- When asked which "gender-related issue" they cared about the most, two-thirds of respondents said they didn't know, according to a Beqom survey of 1,000 U.S. workers released Feb. 25.
- Ending the wage gap between women and men was most important of issues to 19% of respondents.
- Nine percent of respondents said they care most about seeing a federal parental leave policy passed.
As the general public, most of whom are workers, grapples with gender-related issues such as discrimination and harassment, pay has risen as a key point of the discussion. Being transparent about what workers are paid may be an effective way of eliminating the pay disparity between women and men. This is true to a point, sources previously told HR Dive. Sharing information about how pay is set and what factors play into raises may help workers understand their company's overall pay philosophy, one source said. But sharing information about individuals' compensation may lead to hurt feelings.
What's more, transparent pay policies are shown to eliminate gender pay gaps, but not within male-dominated jobs, a recent PayScale report found.
A few companies have stood out as successful in closing the pay gap. Citi, for example, announced last month its progress in equalizing pay. While Citi said it pays women 99 cents on every dollar men take home, Sara Wechter, head of the company's human resources, said the company must do more to close the gap. "Continuing to reduce our raw pay gap requires that we make progress on our representation goals — to increase representation at the Assistant Vice President through Managing Director levels to at least 40% for women globally and 8% for Black employees in the US by the end of 2021 — which we are committed to doing."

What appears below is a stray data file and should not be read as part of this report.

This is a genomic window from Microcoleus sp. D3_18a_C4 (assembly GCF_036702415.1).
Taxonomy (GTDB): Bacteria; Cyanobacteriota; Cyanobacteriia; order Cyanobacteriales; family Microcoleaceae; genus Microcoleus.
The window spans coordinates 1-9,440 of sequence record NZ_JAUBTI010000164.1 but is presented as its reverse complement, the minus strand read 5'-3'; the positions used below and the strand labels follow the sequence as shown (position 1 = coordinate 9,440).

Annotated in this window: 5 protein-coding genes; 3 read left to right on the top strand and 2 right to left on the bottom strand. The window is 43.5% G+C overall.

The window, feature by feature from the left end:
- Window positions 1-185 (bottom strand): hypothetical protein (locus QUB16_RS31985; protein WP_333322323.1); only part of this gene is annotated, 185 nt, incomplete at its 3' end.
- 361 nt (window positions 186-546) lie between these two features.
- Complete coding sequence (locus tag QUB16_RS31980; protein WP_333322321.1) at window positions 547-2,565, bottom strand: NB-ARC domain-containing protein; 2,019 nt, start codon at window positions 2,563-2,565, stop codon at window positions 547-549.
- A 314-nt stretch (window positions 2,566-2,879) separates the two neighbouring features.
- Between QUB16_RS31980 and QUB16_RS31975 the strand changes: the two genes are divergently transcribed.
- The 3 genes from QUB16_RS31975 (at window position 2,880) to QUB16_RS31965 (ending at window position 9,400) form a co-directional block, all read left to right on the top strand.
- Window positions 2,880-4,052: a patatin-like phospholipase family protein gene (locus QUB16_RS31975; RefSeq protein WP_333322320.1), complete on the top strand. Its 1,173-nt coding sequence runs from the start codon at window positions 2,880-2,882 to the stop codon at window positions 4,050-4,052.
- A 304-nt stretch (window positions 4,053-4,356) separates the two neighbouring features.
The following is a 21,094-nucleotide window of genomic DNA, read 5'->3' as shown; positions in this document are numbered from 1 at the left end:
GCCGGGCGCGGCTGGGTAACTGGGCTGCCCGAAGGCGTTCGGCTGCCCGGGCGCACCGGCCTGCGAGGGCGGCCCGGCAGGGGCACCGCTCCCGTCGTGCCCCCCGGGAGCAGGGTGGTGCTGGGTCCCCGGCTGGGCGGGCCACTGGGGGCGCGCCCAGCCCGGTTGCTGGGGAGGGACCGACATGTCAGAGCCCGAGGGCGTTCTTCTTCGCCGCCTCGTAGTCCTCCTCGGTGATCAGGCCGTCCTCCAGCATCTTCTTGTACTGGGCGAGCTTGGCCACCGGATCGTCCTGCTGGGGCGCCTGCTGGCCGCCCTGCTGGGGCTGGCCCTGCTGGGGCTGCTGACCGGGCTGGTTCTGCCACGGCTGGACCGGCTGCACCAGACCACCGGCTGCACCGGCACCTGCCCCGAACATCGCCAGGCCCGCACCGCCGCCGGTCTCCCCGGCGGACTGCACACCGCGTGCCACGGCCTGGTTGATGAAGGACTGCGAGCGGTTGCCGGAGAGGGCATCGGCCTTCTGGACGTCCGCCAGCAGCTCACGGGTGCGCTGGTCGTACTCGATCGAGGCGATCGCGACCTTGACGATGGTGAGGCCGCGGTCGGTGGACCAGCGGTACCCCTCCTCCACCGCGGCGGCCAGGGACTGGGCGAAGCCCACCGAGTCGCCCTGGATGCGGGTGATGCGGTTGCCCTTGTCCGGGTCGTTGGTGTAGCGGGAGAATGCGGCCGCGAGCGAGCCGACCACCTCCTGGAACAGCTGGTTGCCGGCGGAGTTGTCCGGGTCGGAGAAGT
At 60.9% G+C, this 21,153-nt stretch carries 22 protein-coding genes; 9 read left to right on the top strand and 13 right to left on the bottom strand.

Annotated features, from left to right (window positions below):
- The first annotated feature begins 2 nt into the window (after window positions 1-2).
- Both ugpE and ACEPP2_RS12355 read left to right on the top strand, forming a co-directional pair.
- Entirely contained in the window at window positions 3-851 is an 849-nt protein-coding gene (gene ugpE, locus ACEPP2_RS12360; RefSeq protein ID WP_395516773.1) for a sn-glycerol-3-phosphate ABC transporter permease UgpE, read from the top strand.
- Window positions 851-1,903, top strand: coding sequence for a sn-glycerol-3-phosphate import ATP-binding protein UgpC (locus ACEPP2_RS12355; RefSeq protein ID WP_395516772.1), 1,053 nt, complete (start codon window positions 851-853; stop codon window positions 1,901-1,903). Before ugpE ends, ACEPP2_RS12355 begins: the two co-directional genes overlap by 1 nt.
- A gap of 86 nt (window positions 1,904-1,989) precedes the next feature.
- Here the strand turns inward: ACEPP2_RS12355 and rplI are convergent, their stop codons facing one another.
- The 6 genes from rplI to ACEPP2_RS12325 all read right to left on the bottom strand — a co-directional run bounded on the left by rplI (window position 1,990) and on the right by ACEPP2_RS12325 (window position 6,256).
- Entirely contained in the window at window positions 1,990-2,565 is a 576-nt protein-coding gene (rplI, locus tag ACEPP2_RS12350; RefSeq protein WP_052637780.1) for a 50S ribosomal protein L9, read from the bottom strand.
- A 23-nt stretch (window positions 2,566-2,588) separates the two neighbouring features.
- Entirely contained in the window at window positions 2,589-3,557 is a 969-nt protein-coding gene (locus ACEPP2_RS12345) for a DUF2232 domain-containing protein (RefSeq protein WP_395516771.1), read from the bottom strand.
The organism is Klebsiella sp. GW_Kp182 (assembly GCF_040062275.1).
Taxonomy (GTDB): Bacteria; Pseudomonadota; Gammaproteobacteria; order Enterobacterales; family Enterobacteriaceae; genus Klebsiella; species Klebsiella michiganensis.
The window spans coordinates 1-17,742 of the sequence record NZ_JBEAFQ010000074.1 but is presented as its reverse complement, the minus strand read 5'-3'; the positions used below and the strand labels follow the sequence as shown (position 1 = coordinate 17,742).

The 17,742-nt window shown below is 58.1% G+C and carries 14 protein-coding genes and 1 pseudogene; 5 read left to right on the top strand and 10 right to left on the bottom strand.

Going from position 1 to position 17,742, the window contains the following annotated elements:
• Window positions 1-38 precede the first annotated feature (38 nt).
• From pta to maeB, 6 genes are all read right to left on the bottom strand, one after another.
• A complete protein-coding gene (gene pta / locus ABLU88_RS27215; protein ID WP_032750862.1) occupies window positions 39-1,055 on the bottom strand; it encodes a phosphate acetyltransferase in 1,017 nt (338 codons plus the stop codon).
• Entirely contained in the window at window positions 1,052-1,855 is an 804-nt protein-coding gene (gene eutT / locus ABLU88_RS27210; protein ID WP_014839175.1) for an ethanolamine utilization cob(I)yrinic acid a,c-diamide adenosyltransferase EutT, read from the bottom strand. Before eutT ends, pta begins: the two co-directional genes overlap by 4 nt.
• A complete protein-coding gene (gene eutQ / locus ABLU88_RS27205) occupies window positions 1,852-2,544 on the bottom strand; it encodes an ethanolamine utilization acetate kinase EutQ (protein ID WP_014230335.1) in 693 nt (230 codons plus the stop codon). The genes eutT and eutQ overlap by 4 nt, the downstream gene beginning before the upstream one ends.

Correction: A previous version of this article misstated the size of the pool of respondents Beqom surveyed, as well as where they were surveyed. The report comprised 1,000 U.S. workers.